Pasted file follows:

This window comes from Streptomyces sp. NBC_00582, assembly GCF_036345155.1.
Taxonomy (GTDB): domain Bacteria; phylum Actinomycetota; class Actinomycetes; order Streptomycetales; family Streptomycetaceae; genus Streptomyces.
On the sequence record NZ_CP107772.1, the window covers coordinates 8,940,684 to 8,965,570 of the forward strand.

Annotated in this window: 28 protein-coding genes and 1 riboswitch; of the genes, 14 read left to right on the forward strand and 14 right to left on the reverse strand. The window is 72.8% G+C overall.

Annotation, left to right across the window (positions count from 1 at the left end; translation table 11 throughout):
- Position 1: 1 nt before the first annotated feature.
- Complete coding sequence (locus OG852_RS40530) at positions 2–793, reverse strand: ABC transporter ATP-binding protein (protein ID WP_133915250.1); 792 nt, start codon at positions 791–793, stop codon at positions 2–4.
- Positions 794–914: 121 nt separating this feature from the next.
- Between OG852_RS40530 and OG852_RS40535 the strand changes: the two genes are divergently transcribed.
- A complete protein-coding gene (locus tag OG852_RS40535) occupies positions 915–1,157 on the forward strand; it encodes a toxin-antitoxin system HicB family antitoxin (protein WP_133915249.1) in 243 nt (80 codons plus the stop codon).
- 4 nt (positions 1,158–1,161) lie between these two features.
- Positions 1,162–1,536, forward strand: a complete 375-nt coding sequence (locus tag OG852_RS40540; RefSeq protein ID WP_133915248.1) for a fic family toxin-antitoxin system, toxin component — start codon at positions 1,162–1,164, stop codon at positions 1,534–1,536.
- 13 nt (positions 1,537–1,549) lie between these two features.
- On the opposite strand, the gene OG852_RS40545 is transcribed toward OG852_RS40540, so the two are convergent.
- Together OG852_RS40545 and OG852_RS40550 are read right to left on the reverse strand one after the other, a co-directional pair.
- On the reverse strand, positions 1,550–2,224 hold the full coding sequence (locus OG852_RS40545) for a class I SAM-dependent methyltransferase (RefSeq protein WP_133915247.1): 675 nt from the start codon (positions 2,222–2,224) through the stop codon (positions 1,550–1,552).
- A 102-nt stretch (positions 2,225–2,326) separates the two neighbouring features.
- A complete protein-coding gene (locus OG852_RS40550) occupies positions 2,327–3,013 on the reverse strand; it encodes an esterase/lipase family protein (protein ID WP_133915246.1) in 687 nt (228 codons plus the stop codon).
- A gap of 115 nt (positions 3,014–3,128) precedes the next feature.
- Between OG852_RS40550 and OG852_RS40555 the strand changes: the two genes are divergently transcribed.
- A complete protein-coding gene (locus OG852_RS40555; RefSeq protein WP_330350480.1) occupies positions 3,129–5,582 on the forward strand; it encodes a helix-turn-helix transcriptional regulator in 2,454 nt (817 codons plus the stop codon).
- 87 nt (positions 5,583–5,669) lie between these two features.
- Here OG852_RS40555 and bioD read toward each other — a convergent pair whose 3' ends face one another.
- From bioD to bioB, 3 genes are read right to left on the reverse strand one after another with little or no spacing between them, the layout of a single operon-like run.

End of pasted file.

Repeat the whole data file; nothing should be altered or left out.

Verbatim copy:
This window comes from Streptomyces sp. NBC_00582, assembly GCF_036345155.1.
Taxonomy (GTDB): domain Bacteria; phylum Actinomycetota; class Actinomycetes; order Streptomycetales; family Streptomycetaceae; genus Streptomyces.
On the sequence record NZ_CP107772.1, the window covers coordinates 8,940,684 to 8,965,570 of the forward strand.

Annotated in this window: 28 protein-coding genes and 1 riboswitch; of the genes, 14 read left to right on the forward strand and 14 right to left on the reverse strand. The window is 72.8% G+C overall.

Annotation, left to right across the window (positions count from 1 at the left end; translation table 11 throughout):
- Position 1: 1 nt before the first annotated feature.
- Complete coding sequence (locus OG852_RS40530) at positions 2–793, reverse strand: ABC transporter ATP-binding protein (protein ID WP_133915250.1); 792 nt, start codon at positions 791–793, stop codon at positions 2–4.
- Positions 794–914: 121 nt separating this feature from the next.
- Between OG852_RS40530 and OG852_RS40535 the strand changes: the two genes are divergently transcribed.
- A complete protein-coding gene (locus tag OG852_RS40535) occupies positions 915–1,157 on the forward strand; it encodes a toxin-antitoxin system HicB family antitoxin (protein WP_133915249.1) in 243 nt (80 codons plus the stop codon).
- 4 nt (positions 1,158–1,161) lie between these two features.
- Positions 1,162–1,536, forward strand: a complete 375-nt coding sequence (locus tag OG852_RS40540; RefSeq protein ID WP_133915248.1) for a fic family toxin-antitoxin system, toxin component — start codon at positions 1,162–1,164, stop codon at positions 1,534–1,536.
- 13 nt (positions 1,537–1,549) lie between these two features.
- On the opposite strand, the gene OG852_RS40545 is transcribed toward OG852_RS40540, so the two are convergent.
- Together OG852_RS40545 and OG852_RS40550 are read right to left on the reverse strand one after the other, a co-directional pair.
- On the reverse strand, positions 1,550–2,224 hold the full coding sequence (locus OG852_RS40545) for a class I SAM-dependent methyltransferase (RefSeq protein WP_133915247.1): 675 nt from the start codon (positions 2,222–2,224) through the stop codon (positions 1,550–1,552).
- A 102-nt stretch (positions 2,225–2,326) separates the two neighbouring features.
- A complete protein-coding gene (locus OG852_RS40550) occupies positions 2,327–3,013 on the reverse strand; it encodes an esterase/lipase family protein (protein ID WP_133915246.1) in 687 nt (228 codons plus the stop codon).
- A gap of 115 nt (positions 3,014–3,128) precedes the next feature.
- Between OG852_RS40550 and OG852_RS40555 the strand changes: the two genes are divergently transcribed.
- A complete protein-coding gene (locus OG852_RS40555; RefSeq protein WP_330350480.1) occupies positions 3,129–5,582 on the forward strand; it encodes a helix-turn-helix transcriptional regulator in 2,454 nt (817 codons plus the stop codon).
- 87 nt (positions 5,583–5,669) lie between these two features.
- Here OG852_RS40555 and bioD read toward each other — a convergent pair whose 3' ends face one another.
- From bioD to bioB, 3 genes are read right to left on the reverse strand one after another with little or no spacing between them, the layout of a single operon-like run.